Court:MADHYA PRADESH HIGH COURT
Bench: JUSTICE P.N.S. Chouhan
NARESH CHANDRA Vs. MST. RESHMABAI & ANR. On 6 September 1991
Interim maintenance — Applicant accepted the non-applicant as a result of pressure tactics — But, deserted the non-applicant — Application for interim maintenance — Rejected.
The question is whether in absence of facts essential to constitute valid marriage in an application u/Sec. 125 Cr.P.C. the Court can award interim compensation in favour of the spouse?
2. Non-applicant No. 1 Reshmabai conceived as a result of her pre-marital affair with the petitioner whose reluctance to own his involvement landed him in the dock to answer charge of rape on a report lodged by Reshma ‘s mother in the police station This pressure tactics worked and in order to wriggle out of this guagmire, the petitioner accepted the lady and the infant child non-applicant no. 2, who had come in the world by this time by exchanging of garlands in Gayatri temple. The criminal case naturally ended in acquittal. But this tenuous tie could not last long and non-applicant No. 1 was deserted giving rise to her application u/Sec. 125 Cr.P.C. for maintenance to herself and her son non-applicant No. 2. In that Misc. Criminal case No. 61/89 vide order dated 16.5.1989, application for interim maintenance was rejects, Revision No. 65/89 against the said order was allowed by 2nd Additional Sessions Judge, release vide order dated 2.4.1990, which is under challenge in this revision.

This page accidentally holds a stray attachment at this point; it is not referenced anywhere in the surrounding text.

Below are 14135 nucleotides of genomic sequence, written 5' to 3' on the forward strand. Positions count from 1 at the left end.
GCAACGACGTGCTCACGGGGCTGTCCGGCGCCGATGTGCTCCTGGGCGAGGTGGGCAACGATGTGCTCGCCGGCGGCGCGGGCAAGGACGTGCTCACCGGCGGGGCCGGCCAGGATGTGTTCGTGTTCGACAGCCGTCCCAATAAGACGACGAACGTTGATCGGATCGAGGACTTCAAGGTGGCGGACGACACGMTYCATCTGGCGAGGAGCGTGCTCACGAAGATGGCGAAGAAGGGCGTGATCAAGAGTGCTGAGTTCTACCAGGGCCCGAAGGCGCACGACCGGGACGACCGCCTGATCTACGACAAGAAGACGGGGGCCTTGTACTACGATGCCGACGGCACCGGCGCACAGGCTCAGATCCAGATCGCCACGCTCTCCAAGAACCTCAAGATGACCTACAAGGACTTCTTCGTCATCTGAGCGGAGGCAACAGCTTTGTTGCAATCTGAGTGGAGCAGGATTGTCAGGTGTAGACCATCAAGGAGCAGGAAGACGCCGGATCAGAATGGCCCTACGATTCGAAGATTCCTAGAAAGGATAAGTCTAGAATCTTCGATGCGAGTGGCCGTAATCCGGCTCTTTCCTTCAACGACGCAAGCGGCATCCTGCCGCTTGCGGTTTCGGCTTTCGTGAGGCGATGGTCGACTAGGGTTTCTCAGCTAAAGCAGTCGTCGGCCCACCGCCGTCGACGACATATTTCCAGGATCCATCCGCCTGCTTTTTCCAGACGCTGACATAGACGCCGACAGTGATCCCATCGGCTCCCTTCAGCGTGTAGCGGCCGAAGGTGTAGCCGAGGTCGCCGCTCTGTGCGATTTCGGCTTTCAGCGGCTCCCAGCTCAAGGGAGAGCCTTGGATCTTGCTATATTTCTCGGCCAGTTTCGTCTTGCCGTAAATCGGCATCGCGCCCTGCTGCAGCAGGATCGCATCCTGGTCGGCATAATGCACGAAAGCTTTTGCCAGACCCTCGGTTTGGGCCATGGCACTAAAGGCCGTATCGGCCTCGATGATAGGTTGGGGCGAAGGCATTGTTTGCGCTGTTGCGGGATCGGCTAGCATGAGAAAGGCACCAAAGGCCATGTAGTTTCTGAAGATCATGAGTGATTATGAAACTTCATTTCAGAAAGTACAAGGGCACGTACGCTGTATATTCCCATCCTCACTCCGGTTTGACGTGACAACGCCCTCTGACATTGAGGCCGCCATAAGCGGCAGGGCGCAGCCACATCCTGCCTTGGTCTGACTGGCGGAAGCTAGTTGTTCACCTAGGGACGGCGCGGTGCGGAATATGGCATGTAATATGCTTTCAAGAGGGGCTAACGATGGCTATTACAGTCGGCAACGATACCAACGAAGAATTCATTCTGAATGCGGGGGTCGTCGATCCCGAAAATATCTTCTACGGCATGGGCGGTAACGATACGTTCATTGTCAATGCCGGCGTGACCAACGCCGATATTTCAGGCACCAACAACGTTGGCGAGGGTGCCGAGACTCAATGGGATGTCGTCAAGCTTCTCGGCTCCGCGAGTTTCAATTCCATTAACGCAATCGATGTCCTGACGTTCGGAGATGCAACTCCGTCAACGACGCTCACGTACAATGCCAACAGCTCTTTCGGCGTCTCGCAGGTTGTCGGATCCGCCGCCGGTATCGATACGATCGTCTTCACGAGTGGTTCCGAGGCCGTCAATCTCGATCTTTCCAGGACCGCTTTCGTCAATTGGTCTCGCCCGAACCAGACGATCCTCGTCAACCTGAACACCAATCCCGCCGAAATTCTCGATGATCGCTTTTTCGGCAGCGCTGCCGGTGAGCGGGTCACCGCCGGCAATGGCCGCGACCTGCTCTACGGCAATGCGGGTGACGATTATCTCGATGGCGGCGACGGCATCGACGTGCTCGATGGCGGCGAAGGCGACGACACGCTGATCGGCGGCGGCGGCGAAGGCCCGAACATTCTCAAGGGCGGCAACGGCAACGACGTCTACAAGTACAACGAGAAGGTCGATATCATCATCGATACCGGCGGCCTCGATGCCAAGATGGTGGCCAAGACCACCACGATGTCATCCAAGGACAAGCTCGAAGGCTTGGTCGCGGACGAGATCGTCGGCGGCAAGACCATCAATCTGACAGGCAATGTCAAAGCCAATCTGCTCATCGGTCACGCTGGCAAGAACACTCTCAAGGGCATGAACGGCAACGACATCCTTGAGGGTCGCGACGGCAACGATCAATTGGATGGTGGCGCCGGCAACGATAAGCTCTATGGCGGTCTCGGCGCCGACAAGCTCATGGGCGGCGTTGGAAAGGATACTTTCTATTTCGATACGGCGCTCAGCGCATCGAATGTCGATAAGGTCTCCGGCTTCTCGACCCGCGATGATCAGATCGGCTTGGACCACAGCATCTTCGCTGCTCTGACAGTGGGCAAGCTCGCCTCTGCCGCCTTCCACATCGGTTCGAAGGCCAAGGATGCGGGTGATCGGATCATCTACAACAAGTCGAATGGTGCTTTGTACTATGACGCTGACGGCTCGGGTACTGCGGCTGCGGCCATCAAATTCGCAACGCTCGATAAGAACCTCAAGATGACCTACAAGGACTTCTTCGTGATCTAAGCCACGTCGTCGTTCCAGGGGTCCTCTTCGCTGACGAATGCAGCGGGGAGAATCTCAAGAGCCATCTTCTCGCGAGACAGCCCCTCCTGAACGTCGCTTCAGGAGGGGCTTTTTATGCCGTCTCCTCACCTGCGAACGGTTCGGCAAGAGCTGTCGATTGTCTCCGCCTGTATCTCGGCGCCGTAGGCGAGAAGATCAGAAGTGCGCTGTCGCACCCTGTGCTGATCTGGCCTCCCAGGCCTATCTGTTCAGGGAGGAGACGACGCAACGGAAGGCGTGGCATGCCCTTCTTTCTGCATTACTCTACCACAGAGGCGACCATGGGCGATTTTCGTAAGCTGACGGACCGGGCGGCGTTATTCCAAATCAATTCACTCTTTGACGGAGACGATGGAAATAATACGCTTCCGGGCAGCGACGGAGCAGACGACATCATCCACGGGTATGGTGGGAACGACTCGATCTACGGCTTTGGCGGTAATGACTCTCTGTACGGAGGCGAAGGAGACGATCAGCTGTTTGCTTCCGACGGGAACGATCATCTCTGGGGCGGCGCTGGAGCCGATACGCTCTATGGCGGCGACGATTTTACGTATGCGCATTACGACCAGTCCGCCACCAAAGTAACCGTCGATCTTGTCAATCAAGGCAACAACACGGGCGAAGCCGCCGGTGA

3. Petitioner’s learned counsel did not question the award of Rs. 200/- p.m. as Interim maintenance for the minor child but assailed the award in favour of non-applicant no. 1 on the ground that there being no averment of facts constituting valid Hindu marriage the impugned order is parently erroneous and liable to be set aside. Reliance has been placed on Sumitra Devi v. Bhikan Chaudhary, AIR 1985 SC 765, wherein in has been held :
“In order that there may be a valid marriage according to Hindu law, certain religious rites have to be performed, invoking the fire and performing saptapadi around the sacred fire have been considered by the Supreme Court to be two of the basis requirements for a traditional marriage. It is equally true that there can be a marriage acceptable in law according to custom which do not insist on performance of such rites as referred to above and marriages of this type give rise to legal relationship which law accepts.”
Another came cited in Bhaurao Shankar Lokhande and Another v. The State of Maharastra and Another, AIR 1965 SC 1564, which was an appeal arising out of a case of bigamy.